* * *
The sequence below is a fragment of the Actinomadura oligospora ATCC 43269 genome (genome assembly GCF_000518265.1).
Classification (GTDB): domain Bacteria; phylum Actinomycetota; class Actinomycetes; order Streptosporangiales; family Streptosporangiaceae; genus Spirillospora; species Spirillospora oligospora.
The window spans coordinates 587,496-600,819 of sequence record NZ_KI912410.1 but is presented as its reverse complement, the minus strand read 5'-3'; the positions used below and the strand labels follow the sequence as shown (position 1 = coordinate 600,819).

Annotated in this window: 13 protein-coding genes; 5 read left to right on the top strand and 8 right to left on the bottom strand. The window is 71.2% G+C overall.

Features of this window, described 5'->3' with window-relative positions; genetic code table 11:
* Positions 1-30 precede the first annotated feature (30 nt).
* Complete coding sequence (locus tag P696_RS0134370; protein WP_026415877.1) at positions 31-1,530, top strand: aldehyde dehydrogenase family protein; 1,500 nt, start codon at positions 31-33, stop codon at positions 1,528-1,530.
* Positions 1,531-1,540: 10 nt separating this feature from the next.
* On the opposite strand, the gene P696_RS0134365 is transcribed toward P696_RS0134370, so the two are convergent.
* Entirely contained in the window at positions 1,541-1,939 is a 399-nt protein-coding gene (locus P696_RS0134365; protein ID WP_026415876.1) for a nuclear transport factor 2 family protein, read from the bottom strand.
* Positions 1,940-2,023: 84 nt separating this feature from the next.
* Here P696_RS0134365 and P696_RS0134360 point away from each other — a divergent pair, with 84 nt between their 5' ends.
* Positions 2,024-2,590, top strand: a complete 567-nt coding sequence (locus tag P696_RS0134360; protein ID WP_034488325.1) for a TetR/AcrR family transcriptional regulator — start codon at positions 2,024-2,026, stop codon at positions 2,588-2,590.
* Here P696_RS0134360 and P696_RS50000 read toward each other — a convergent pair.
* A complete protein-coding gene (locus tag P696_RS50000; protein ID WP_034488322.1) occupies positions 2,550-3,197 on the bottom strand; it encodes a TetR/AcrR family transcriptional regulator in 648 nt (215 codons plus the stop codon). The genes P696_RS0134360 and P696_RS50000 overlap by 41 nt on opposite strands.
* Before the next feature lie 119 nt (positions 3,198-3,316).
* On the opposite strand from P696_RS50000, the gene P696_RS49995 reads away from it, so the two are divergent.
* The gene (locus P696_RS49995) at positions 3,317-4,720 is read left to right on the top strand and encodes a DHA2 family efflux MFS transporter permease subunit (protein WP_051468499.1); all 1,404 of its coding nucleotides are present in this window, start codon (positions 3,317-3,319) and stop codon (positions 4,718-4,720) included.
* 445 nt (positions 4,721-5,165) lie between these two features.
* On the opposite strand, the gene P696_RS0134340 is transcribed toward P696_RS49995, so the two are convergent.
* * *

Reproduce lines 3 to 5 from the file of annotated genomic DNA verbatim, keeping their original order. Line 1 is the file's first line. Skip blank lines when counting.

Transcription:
The window spans coordinates 587,496-600,819 of sequence record NZ_KI912410.1 but is presented as its reverse complement, the minus strand read 5'-3'; the positions used below and the strand labels follow the sequence as shown (position 1 = coordinate 600,819).

Annotated in this window: 13 protein-coding genes; 5 read left to right on the top strand and 8 right to left on the bottom strand. The window is 71.2% G+C overall.

Features of this window, described 5'->3' with window-relative positions; genetic code table 11: